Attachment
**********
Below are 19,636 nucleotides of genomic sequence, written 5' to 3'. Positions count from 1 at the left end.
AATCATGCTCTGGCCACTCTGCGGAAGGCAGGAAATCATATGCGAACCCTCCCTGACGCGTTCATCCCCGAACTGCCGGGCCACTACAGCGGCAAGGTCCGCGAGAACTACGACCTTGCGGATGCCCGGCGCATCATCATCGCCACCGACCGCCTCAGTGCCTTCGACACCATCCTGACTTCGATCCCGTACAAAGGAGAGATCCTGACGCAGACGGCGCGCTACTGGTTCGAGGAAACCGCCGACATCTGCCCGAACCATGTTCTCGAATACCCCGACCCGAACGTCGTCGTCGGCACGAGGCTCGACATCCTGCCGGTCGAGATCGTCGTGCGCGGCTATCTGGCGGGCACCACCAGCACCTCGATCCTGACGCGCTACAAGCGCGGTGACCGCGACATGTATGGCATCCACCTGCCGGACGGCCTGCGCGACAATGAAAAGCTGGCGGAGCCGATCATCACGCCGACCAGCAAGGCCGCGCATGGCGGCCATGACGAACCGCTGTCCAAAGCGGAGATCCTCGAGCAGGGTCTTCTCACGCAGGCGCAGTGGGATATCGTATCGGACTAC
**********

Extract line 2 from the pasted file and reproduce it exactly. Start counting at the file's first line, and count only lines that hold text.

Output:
AATCATGCTCTGGCCACTCTGCGGAAGGCAGGAAATCATATGCGAACCCTCCCTGACGCGTTCATCCCCGAACTGCCGGGCCACTACAGCGGCAAGGTCCGCGAGAACTACGACCTTGCGGATGCCCGGCGCATCATCATCGCCACCGACCGCCTCAGTGCCTTCGACACCATCCTGACTTCGATCCCGTACAAAGGAGAGATCCTGACGCAGACGGCGCGCTACTGGTTCGAGGAAACCGCCGACATCTGCCCGAACCATGTTCTCGAATACCCCGACCCGAACGTCGTCGTCGGCACGAGGCTCGACATCCTGCCGGTCGAGATCGTCGTGCGCGGCTATCTGGCGGGCACCACCAGCACCTCGATCCTGACGCGCTACAAGCGCGGTGACCGCGACATGTATGGCATCCACCTGCCGGACGGCCTGCGCGACAATGAAAAGCTGGCGGAGCCGATCATCACGCCGACCAGCAAGGCCGCGCATGGCGGCCATGACGAACCGCTGTCCAAAGCGGAGATCCTCGAGCAGGGTCTTCTCACGCAGGCGCAGTGGGATATCGTATCGGACTAC